After last year’s meme-fracas, one might be forgiven for wiping the Student Assembly from memory, or perhaps just forgetting that positions beyond that of the president exist. But that would be a mistake. Starting Tuesday at 9 a.m., and continuing until noon Feb. 14, students will have the opportunity to vote four new representatives onto the Student Assembly: one LGBTQ+ liaison, one first-generation student representative and two minority students liaisons. Cornell’s unique system of shared governance and S.A. affinity representation creates seats at the table for communities long marginalized in higher education.
The rally is in response to a memo obtained by the New York Times in which the Trump administration said it is working to establish a legal definition of sex under Title IX such that gender is “on a biological basis that is clear, grounded in science, objective and administrable.”
The new College of Arts and Sciences curriculum proposal passed Tuesday. The changes will allow students to take sign language to fulfill the college’s language requirement and will have a “social difference” requirement. The college is hoping to implement these changes in Fall 2020.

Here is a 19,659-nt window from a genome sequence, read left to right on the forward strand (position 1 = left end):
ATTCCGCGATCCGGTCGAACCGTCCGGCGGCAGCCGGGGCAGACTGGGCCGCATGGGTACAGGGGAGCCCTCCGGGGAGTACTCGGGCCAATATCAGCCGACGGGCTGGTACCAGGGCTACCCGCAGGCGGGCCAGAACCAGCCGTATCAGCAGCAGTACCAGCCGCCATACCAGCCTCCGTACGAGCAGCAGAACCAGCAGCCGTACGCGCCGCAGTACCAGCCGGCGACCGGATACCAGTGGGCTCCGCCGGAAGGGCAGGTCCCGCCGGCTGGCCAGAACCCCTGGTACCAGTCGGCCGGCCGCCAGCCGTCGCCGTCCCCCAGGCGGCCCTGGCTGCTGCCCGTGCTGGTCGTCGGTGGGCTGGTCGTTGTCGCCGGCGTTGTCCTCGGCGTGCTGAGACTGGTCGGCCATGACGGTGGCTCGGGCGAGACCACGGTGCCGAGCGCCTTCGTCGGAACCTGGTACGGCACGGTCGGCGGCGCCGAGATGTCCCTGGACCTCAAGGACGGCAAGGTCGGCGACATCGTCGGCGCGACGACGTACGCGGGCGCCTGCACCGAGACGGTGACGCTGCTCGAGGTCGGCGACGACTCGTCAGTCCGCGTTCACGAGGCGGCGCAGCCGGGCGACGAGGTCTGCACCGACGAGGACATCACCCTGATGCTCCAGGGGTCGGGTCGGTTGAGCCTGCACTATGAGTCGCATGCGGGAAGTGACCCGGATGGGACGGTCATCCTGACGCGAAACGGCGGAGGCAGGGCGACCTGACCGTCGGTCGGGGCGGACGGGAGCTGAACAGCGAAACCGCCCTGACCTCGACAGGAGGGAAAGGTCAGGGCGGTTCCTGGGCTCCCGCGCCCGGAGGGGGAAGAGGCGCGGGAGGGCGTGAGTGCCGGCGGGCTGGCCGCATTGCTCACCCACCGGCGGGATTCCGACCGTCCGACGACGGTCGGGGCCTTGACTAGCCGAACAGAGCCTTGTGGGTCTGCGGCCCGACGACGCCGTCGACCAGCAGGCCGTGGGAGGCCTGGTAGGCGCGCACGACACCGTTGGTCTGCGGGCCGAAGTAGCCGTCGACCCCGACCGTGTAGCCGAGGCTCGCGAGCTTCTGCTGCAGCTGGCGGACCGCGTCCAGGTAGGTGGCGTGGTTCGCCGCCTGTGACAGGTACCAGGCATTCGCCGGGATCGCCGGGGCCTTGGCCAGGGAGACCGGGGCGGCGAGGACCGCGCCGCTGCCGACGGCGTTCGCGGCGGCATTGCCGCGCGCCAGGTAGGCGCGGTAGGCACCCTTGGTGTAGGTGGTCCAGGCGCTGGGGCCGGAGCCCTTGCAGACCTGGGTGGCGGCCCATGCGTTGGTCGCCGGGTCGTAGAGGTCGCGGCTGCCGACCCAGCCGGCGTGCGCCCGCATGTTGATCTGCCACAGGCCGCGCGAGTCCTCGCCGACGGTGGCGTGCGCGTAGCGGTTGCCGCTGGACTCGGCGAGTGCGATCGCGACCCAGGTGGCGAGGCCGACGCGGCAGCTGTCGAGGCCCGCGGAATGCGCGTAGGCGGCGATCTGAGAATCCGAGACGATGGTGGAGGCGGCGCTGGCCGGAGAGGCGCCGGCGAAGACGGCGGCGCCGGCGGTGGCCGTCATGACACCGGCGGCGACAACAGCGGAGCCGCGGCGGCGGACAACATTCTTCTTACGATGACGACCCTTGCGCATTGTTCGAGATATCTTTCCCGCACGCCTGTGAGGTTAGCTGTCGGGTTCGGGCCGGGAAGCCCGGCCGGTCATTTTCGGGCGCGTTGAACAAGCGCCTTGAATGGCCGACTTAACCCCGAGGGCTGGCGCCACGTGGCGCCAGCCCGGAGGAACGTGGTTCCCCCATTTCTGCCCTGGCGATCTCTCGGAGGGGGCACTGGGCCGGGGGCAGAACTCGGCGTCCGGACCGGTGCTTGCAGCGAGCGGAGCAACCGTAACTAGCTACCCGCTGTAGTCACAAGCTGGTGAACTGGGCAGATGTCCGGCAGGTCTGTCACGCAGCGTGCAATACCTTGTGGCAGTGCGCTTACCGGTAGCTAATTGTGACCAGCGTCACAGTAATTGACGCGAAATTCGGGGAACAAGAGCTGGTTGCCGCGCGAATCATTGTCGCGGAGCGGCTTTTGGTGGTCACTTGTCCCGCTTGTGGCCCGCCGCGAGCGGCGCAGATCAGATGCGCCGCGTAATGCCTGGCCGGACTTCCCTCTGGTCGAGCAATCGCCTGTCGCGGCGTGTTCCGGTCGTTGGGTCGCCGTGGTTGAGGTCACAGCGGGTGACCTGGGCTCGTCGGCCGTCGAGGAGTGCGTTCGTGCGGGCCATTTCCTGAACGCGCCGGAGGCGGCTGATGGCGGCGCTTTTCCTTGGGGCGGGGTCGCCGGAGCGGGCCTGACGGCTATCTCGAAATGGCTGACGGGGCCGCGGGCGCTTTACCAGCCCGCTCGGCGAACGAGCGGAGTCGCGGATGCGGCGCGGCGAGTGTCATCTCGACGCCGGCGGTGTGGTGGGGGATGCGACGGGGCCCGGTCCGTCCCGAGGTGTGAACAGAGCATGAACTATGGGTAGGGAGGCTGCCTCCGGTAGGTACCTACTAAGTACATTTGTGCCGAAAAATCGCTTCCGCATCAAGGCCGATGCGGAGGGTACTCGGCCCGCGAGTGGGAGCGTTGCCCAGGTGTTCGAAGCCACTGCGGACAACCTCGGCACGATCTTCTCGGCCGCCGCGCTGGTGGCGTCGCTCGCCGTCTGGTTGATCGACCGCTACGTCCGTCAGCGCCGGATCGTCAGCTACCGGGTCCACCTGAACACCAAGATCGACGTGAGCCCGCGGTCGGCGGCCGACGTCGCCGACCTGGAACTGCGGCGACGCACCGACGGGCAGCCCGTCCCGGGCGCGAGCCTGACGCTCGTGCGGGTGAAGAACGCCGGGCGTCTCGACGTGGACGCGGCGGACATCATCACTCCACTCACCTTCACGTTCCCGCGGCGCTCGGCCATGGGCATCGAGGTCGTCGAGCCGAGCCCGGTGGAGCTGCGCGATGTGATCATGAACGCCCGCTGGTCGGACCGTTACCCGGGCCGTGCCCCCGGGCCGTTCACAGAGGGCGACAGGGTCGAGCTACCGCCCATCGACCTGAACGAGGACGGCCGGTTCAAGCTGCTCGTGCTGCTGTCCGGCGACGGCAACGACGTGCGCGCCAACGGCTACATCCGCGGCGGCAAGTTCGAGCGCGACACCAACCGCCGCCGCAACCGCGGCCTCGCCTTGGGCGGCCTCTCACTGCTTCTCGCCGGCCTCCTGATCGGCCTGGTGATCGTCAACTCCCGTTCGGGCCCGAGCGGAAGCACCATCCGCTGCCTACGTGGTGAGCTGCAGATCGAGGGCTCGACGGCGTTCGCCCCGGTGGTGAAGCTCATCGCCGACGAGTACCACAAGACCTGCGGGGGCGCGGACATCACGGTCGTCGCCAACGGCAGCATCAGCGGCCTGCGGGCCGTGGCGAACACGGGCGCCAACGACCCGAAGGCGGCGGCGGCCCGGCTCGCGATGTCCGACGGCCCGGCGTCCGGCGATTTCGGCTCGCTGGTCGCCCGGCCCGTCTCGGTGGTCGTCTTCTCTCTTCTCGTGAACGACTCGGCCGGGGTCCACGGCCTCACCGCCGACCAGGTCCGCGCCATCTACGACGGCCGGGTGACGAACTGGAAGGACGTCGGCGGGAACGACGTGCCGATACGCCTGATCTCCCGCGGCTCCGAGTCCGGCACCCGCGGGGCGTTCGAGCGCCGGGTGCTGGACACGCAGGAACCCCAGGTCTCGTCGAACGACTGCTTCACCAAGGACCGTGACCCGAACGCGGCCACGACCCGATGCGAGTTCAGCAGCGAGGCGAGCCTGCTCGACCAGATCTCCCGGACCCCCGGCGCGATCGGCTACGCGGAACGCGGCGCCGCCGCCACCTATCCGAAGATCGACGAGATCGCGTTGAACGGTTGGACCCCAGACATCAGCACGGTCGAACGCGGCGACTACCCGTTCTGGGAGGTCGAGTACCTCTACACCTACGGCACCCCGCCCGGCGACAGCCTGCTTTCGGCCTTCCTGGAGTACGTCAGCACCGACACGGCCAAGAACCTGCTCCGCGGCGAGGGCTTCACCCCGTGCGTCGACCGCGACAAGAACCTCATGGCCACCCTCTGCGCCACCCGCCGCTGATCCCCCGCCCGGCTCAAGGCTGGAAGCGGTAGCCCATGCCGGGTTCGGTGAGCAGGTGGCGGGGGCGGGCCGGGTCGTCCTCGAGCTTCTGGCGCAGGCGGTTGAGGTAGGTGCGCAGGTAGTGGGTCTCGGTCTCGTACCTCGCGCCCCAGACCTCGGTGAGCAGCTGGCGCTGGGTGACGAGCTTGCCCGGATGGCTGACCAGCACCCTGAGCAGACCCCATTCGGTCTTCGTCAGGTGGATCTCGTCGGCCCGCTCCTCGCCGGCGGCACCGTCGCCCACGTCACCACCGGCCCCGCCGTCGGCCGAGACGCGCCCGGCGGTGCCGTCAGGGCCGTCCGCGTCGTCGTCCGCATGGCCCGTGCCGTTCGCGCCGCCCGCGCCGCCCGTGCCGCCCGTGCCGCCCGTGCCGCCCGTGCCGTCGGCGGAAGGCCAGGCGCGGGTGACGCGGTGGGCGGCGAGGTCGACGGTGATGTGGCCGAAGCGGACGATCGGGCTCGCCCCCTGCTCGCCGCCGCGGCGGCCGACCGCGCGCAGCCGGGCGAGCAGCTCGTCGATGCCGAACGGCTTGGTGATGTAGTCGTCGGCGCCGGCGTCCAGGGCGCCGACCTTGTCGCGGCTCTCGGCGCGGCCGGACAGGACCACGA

Lamda Law Association, an LGBT student organization at Cornell Law School, is planning to protest military recruitment at the law school due to the uncertainty of the status of transgender individuals serving and enlisting in the military.
“Falling in love” is a fascinating expression. In my native language, Chinese, the two most-used equivalents of the phrase compare love to things one could physically fall into, such as a river or a net, but English expression might just be superior because of its ambiguity. Do we fall into love, or are we falling when we’re in love? The Kitchen Theater’s Bright Half Life seems to say it’s both. Written by Tanya Barfield and directed by Sara Lampert Hoover, Bright Half Life is a two-women play that follows the story of Vicky (Shannon Tyo) and Erica (Jennifer Bareilles) through the decades.
GPSA Executive Vice President Manisha Munasinghe grad delivered a presentation on a directive that requires faculty and staff to go the Division of Human Resources for LGBT programming instead of the LGBT Resource Center.
My parents found a perfect candidate to look after me since they couldn’t anymore. What qualified him, however, had nothing to do with the fact that he was my resident advisor whose job was to ease the drastic change to college life. He was a respectful and seemingly responsible Indian student who fondly reminisced with them of the motherland, using “aunty” and “uncle” throughout their conversation. As we mature, we come into identities shaped by the culture we were raised in. My parents came to America for my sister and me, but ensured we would grow up in an Indian household.